Meanwhile, Domingo explained during his interview with RadioTimes.com that he was able to get a better understanding of Rustin by speaking to Naegle and studying the period.
"I had a small amount of access that you get some personal insight," he said. "Just certain things if you want to ask questions like, 'What do they like to eat? Were they a touchy-feely person?' You name it, little things that help inform the character.
"But there was a lot of research to do... not only research about the person, but you have to do research about the times. Everything around it. There's an extraordinary museum that this man [Wolfe] actually curated in Atlanta, which is a great resource for that, the Civil Rights Museum, that you can find your way around all of it and you can contextualise all of it.
"So even, like, things that were on the radio, so you contextualise all that, so you can really create a full person and a full experience and how a person moves through space because of how they walk, how they talk, all that research goes into it. And then there are other kernels that you get from the personal."
Who was Elias Taylor?
Although most of the film is based on the historical record, the storyline concerning Elias Taylor (Johnny Ramey) – a married minister and activist – is fictionalised.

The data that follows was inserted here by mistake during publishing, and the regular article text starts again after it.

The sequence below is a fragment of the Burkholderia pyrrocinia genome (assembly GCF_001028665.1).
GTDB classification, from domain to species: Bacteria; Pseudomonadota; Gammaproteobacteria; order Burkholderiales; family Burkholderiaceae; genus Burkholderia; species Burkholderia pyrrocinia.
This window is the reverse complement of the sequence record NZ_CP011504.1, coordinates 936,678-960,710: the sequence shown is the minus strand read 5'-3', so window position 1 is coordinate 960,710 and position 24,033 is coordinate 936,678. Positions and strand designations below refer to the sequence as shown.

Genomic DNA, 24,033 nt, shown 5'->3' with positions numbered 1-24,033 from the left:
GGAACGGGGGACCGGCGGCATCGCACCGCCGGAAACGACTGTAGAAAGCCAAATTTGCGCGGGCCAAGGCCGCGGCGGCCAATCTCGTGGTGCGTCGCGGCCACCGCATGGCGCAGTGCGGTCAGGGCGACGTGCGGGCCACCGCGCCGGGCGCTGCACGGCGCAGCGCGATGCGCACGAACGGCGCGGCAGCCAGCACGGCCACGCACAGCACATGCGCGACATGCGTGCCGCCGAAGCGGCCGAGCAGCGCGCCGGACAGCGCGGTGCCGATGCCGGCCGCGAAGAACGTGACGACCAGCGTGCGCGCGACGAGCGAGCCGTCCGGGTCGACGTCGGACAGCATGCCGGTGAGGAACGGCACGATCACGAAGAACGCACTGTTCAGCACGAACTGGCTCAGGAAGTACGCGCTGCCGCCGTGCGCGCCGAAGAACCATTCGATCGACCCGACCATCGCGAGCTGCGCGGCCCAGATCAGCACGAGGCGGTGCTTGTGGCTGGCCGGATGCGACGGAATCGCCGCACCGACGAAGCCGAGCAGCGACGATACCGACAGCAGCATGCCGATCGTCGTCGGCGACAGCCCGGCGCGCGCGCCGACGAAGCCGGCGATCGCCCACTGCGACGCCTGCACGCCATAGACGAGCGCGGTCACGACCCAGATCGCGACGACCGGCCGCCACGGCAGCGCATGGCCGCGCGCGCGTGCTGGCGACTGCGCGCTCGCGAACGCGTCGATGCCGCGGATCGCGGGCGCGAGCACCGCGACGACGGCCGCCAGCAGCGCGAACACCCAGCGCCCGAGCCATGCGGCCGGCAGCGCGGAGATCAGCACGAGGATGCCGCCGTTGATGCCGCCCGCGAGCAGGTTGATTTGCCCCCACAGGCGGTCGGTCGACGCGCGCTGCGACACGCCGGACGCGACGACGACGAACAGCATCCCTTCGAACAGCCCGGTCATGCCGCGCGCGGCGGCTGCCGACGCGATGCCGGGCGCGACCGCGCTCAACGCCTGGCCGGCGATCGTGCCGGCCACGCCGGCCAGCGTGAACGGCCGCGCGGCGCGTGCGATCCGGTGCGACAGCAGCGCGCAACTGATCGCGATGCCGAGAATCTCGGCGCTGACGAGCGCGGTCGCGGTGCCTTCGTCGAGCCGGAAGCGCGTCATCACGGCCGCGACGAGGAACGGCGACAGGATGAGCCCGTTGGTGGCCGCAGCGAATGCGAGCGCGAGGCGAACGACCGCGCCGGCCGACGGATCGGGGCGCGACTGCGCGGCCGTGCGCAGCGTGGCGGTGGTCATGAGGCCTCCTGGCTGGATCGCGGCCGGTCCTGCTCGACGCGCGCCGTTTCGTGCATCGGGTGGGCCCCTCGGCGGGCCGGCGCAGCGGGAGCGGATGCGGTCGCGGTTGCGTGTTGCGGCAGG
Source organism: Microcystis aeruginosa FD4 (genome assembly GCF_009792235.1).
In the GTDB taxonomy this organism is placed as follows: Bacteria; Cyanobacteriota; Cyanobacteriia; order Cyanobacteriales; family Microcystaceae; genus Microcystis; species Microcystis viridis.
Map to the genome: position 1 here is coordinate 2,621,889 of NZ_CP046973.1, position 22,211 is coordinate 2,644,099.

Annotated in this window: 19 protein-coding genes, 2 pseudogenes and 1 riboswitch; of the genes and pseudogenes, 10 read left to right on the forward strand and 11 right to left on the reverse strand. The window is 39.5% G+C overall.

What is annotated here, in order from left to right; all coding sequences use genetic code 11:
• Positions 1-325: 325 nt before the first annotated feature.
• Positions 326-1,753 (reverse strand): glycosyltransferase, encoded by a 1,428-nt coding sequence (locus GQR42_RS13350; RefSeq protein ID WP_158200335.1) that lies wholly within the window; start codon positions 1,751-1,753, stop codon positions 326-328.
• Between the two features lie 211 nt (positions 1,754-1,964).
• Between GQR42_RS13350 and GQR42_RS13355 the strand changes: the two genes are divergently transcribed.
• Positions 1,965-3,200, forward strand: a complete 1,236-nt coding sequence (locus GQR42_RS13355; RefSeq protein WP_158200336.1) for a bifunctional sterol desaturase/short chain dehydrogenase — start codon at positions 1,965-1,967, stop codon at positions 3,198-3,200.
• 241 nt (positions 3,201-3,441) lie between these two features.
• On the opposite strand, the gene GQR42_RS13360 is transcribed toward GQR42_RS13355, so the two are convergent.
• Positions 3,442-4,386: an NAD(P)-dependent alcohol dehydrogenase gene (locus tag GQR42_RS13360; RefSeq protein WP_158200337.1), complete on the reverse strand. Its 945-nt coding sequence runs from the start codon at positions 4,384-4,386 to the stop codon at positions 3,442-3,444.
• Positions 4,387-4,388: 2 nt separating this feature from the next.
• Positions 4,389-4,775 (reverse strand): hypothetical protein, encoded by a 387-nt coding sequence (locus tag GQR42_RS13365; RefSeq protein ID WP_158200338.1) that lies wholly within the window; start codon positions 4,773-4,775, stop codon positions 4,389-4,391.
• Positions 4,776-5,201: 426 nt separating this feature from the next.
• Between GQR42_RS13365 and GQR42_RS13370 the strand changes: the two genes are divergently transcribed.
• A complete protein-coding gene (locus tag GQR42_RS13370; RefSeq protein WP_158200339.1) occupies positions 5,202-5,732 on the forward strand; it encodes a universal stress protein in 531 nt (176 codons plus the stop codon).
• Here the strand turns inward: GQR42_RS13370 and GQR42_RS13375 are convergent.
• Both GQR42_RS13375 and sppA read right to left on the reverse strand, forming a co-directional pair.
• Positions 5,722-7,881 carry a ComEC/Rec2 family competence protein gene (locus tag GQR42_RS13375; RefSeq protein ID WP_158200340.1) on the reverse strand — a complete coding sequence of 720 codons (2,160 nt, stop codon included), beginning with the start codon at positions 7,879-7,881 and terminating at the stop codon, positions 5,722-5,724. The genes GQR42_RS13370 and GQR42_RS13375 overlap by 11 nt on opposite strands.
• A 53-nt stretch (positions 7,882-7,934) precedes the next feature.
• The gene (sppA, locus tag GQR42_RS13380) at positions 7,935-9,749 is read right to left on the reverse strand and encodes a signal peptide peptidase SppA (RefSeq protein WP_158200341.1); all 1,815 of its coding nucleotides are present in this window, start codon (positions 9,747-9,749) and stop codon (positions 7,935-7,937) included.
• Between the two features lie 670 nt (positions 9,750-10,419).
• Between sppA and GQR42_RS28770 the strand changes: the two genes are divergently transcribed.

No such person existed, but instead, the character is intended as a composite designed to show the importance of Rustin's sexuality and the obstacles that stood in his way as an openly gay man in the public eye.
Director Wolfe explained the inclusion of this character in the press notes, saying: "Bayard was 'out', but he was 1963 out. He was not 2023 out. How do you articulate where Bayard is in his evolution and where he is not? And so Elias became really fascinating to me."
Speaking to RadioTimes.com, he added: "The fictionalised element of Elias I think was... for me, on a certain leve, it was freeing. Because I was in awe of Ella Baker, I was in awe of A Philip Randolph, I was in awe of all these people, Adam Clayton Powell – complicated though each of them were.
"And so, to have a character that was invented gave a certain kind of freedom to my brain, but also was very important, because... he grounds the liberation that Bayard feels, because Elias is not liberated.
"Elias is doing exactly what he should do, if you want to become a preacher, if you want to become successful, if you want to become the next Martin Luther King – you find that wife, you find that church, you speak out about injustice, and pretend that you don't like men.
"And he becomes, I think, a really, really interesting and wonderful contrast to Bayard, so you understand the bravery that Bayard has."